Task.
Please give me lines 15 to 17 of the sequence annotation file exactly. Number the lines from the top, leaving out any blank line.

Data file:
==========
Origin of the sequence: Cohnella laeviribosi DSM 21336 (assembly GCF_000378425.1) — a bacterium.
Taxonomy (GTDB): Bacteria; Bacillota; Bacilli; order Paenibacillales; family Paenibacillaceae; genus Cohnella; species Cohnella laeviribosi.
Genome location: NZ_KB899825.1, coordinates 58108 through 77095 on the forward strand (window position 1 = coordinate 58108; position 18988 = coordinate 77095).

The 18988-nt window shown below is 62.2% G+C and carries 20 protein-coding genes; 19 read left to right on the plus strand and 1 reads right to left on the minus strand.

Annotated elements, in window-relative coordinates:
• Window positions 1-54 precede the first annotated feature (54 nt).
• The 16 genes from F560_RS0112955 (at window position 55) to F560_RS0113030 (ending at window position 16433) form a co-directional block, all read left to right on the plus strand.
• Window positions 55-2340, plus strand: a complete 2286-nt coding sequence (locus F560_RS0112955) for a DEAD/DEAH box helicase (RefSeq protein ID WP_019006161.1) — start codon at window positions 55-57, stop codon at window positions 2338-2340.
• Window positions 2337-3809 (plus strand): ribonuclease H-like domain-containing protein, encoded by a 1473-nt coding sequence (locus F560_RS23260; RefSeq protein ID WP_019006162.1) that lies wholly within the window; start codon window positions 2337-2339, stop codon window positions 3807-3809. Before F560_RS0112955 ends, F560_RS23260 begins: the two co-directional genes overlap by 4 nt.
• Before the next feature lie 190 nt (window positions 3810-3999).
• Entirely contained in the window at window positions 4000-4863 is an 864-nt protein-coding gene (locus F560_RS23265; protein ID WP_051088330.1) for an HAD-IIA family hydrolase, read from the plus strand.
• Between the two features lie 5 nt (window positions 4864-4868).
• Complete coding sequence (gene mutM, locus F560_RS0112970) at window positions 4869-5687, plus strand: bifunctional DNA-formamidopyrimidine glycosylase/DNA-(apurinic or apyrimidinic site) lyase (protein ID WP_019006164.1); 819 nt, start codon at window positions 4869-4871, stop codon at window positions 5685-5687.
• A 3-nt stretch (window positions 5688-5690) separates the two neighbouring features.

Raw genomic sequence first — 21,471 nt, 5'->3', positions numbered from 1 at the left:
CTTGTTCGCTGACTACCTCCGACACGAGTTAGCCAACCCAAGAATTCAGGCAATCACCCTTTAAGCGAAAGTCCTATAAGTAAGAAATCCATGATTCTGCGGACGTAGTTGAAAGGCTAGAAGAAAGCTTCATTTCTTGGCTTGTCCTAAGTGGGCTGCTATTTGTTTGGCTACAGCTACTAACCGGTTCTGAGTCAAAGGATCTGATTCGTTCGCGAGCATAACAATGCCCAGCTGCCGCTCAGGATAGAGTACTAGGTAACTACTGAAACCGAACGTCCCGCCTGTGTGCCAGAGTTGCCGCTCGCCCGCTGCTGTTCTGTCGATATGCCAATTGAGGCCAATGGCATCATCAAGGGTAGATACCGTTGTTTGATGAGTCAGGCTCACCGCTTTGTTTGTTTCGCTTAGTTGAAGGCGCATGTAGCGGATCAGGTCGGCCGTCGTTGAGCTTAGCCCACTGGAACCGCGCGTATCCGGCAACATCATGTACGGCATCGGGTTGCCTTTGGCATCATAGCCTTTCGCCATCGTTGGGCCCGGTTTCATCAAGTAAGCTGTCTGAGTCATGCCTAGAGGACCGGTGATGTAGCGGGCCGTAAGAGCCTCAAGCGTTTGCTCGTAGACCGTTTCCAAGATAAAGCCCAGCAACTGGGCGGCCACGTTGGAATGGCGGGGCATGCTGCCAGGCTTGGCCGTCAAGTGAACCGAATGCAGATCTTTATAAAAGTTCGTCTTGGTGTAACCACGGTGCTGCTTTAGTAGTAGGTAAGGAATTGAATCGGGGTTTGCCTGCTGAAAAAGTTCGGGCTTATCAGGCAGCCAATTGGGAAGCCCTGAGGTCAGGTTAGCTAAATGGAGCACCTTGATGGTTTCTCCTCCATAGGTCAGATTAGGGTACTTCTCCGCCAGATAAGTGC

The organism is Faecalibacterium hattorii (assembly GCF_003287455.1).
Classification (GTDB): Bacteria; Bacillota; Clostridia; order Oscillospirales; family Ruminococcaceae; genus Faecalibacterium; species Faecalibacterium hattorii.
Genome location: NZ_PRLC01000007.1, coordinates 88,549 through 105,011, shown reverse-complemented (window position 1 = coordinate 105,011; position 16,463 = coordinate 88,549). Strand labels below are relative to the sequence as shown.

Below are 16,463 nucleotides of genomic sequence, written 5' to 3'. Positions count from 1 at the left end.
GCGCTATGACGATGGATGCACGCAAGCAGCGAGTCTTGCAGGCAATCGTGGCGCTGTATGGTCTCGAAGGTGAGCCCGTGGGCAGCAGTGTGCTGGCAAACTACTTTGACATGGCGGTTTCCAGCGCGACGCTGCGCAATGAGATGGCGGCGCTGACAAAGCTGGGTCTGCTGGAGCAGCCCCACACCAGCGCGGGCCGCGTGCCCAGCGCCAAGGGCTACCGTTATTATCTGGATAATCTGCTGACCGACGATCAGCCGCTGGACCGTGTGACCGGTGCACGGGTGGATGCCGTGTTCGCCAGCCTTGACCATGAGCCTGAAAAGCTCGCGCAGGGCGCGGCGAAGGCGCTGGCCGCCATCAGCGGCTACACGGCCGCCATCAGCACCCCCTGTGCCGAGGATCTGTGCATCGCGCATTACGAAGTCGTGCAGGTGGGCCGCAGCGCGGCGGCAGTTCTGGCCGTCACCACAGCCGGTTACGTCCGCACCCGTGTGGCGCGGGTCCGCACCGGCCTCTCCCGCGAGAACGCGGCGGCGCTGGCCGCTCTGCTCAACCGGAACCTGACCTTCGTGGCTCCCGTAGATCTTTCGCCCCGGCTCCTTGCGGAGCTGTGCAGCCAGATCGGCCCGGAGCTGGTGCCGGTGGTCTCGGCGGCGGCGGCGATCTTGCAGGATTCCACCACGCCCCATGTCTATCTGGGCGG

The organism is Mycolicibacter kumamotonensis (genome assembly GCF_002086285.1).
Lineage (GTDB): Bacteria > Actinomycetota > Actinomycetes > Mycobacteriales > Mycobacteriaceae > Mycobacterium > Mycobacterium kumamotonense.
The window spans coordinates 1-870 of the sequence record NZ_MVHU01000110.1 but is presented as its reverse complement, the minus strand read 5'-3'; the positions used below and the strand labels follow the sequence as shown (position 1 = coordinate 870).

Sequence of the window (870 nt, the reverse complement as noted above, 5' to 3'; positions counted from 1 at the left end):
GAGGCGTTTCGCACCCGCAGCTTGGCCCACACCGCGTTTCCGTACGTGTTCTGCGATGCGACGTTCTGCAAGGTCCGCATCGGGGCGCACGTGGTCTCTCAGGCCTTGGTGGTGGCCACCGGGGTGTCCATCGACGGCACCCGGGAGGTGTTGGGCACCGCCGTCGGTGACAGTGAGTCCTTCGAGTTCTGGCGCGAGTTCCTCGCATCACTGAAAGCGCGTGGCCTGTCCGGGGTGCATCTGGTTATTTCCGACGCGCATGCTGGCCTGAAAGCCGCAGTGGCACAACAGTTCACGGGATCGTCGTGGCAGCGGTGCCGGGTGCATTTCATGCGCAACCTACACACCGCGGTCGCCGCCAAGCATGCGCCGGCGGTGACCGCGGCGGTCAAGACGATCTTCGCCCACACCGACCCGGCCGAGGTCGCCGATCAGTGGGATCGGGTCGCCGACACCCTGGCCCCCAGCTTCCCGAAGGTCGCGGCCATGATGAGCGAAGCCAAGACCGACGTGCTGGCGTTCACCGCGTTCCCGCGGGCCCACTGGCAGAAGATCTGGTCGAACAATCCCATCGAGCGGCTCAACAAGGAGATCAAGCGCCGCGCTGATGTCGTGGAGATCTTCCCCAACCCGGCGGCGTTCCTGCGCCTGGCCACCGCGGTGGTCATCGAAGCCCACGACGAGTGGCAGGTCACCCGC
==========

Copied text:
Raw genomic sequence first — 21,471 nt, 5'->3', positions numbered from 1 at the left:
CTTGTTCGCTGACTACCTCCGACACGAGTTAGCCAACCCAAGAATTCAGGCAATCACCCTTTAAGCGAAAGTCCTATAAGTAAGAAATCCATGATTCTGCGGACGTAGTTGAAAGGCTAGAAGAAAGCTTCATTTCTTGGCTTGTCCTAAGTGGGCTGCTATTTGTTTGGCTACAGCTACTAACCGGTTCTGAGTCAAAGGATCTGATTCGTTCGCGAGCATAACAATGCCCAGCTGCCGCTCAGGATAGAGTACTAGGTAACTACTGAAACCGAACGTCCCGCCTGTGTGCCAGAGTTGCCGCTCGCCCGCTGCTGTTCTGTCGATATGCCAATTGAGGCCAATGGCATCATCAAGGGTAGATACCGTTGTTTGATGAGTCAGGCTCACCGCTTTGTTTGTTTCGCTTAGTTGAAGGCGCATGTAGCGGATCAGGTCGGCCGTCGTTGAGCTTAGCCCACTGGAACCGCGCGTATCCGGCAACATCATGTACGGCATCGGGTTGCCTTTGGCATCATAGCCTTTCGCCATCGTTGGGCCCGGTTTCATCAAGTAAGCTGTCTGAGTCATGCCTAGAGGACCGGTGATGTAGCGGGCCGTAAGAGCCTCAAGCGTTTGCTCGTAGACCGTTTCCAAGATAAAGCCCAGCAACTGGGCGGCCACGTTGGAATGGCGGGGCATGCTGCCAGGCTTGGCCGTCAAGTGAACCGAATGCAGATCTTTATAAAAGTTCGTCTTGGTGTAACCACGGTGCTGCTTTAGTAGTAGGTAAGGAATTGAATCGGGGTTTGCCTGCTGAAAAAGTTCGGGCTTATCAGGCAGCCAATTGGGAAGCCCTGAGGTCAGGTTAGCTAAATGGAGCACCTTGATGGTTTCTCCTCCATAGGTCAGATTAGGGTACTTCTCCGCCAGATAAGTGC

The organism is Faecalibacterium hattorii (assembly GCF_003287455.1).